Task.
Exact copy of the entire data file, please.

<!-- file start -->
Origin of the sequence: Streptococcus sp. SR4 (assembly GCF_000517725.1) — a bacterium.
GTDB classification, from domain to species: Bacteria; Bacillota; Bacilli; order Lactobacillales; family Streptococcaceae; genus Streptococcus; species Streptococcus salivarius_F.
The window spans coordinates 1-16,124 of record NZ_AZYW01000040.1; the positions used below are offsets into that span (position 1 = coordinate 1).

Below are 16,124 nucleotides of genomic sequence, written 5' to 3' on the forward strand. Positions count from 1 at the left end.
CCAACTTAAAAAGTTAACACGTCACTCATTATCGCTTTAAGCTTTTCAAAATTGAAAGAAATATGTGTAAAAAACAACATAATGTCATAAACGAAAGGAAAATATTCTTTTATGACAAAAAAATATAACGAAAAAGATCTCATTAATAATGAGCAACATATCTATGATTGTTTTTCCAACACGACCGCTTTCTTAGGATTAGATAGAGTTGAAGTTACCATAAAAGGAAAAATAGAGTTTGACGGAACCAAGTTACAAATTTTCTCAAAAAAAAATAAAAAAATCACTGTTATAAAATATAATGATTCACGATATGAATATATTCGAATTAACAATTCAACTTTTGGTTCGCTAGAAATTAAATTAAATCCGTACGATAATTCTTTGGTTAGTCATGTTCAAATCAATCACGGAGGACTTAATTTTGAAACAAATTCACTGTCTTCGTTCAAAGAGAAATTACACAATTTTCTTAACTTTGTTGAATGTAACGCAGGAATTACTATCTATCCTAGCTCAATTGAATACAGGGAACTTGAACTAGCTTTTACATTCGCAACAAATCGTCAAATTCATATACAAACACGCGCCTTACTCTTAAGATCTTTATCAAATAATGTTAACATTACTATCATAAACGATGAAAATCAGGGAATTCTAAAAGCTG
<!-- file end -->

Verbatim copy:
Origin of the sequence: Streptococcus sp. SR4 (assembly GCF_000517725.1) — a bacterium.
GTDB classification, from domain to species: Bacteria; Bacillota; Bacilli; order Lactobacillales; family Streptococcaceae; genus Streptococcus; species Streptococcus salivarius_F.
The window spans coordinates 1-16,124 of record NZ_AZYW01000040.1; the positions used below are offsets into that span (position 1 = coordinate 1).

Below are 16,124 nucleotides of genomic sequence, written 5' to 3' on the forward strand. Positions count from 1 at the left end.
CCAACTTAAAAAGTTAACACGTCACTCATTATCGCTTTAAGCTTTTCAAAATTGAAAGAAATATGTGTAAAAAACAACATAATGTCATAAACGAAAGGAAAATATTCTTTTATGACAAAAAAATATAACGAAAAAGATCTCATTAATAATGAGCAACATATCTATGATTGTTTTTCCAACACGACCGCTTTCTTAGGATTAGATAGAGTTGAAGTTACCATAAAAGGAAAAATAGAGTTTGACGGAACCAAGTTACAAATTTTCTCAAAAAAAAATAAAAAAATCACTGTTATAAAATATAATGATTCACGATATGAATATATTCGAATTAACAATTCAACTTTTGGTTCGCTAGAAATTAAATTAAATCCGTACGATAATTCTTTGGTTAGTCATGTTCAAATCAATCACGGAGGACTTAATTTTGAAACAAATTCACTGTCTTCGTTCAAAGAGAAATTACACAATTTTCTTAACTTTGTTGAATGTAACGCAGGAATTACTATCTATCCTAGCTCAATTGAATACAGGGAACTTGAACTAGCTTTTACATTCGCAACAAATCGTCAAATTCATATACAAACACGCGCCTTACTCTTAAGATCTTTATCAAATAATGTTAACATTACTATCATAAACGATGAAAATCAGGGAATTCTAAAAGCTG